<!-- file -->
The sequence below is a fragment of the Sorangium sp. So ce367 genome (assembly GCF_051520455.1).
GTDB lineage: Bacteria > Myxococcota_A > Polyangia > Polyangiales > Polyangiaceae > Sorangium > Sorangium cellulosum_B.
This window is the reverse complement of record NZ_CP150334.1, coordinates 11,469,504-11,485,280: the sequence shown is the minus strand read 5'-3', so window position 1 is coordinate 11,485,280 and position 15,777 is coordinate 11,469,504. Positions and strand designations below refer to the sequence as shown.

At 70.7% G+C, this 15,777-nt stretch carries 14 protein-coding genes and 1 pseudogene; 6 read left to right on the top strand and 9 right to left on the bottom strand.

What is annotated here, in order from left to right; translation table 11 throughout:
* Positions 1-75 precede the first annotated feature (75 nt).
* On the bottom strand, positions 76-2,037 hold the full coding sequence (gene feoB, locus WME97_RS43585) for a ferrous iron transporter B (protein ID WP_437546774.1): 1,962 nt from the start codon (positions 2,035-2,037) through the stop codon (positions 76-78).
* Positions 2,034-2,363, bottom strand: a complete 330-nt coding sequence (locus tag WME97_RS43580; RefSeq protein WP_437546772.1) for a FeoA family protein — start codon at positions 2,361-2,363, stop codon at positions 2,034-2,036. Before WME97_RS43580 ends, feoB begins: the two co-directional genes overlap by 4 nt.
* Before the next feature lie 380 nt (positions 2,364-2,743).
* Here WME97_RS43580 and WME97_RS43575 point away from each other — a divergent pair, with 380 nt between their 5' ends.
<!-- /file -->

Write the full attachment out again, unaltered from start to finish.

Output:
The sequence below is a fragment of the Sorangium sp. So ce367 genome (assembly GCF_051520455.1).
GTDB lineage: Bacteria > Myxococcota_A > Polyangia > Polyangiales > Polyangiaceae > Sorangium > Sorangium cellulosum_B.
This window is the reverse complement of record NZ_CP150334.1, coordinates 11,469,504-11,485,280: the sequence shown is the minus strand read 5'-3', so window position 1 is coordinate 11,485,280 and position 15,777 is coordinate 11,469,504. Positions and strand designations below refer to the sequence as shown.

At 70.7% G+C, this 15,777-nt stretch carries 14 protein-coding genes and 1 pseudogene; 6 read left to right on the top strand and 9 right to left on the bottom strand.

What is annotated here, in order from left to right; translation table 11 throughout:
* Positions 1-75 precede the first annotated feature (75 nt).
* On the bottom strand, positions 76-2,037 hold the full coding sequence (gene feoB, locus WME97_RS43585) for a ferrous iron transporter B (protein ID WP_437546774.1): 1,962 nt from the start codon (positions 2,035-2,037) through the stop codon (positions 76-78).
* Positions 2,034-2,363, bottom strand: a complete 330-nt coding sequence (locus tag WME97_RS43580; RefSeq protein WP_437546772.1) for a FeoA family protein — start codon at positions 2,361-2,363, stop codon at positions 2,034-2,036. Before WME97_RS43580 ends, feoB begins: the two co-directional genes overlap by 4 nt.
* Before the next feature lie 380 nt (positions 2,364-2,743).
* Here WME97_RS43580 and WME97_RS43575 point away from each other — a divergent pair, with 380 nt between their 5' ends.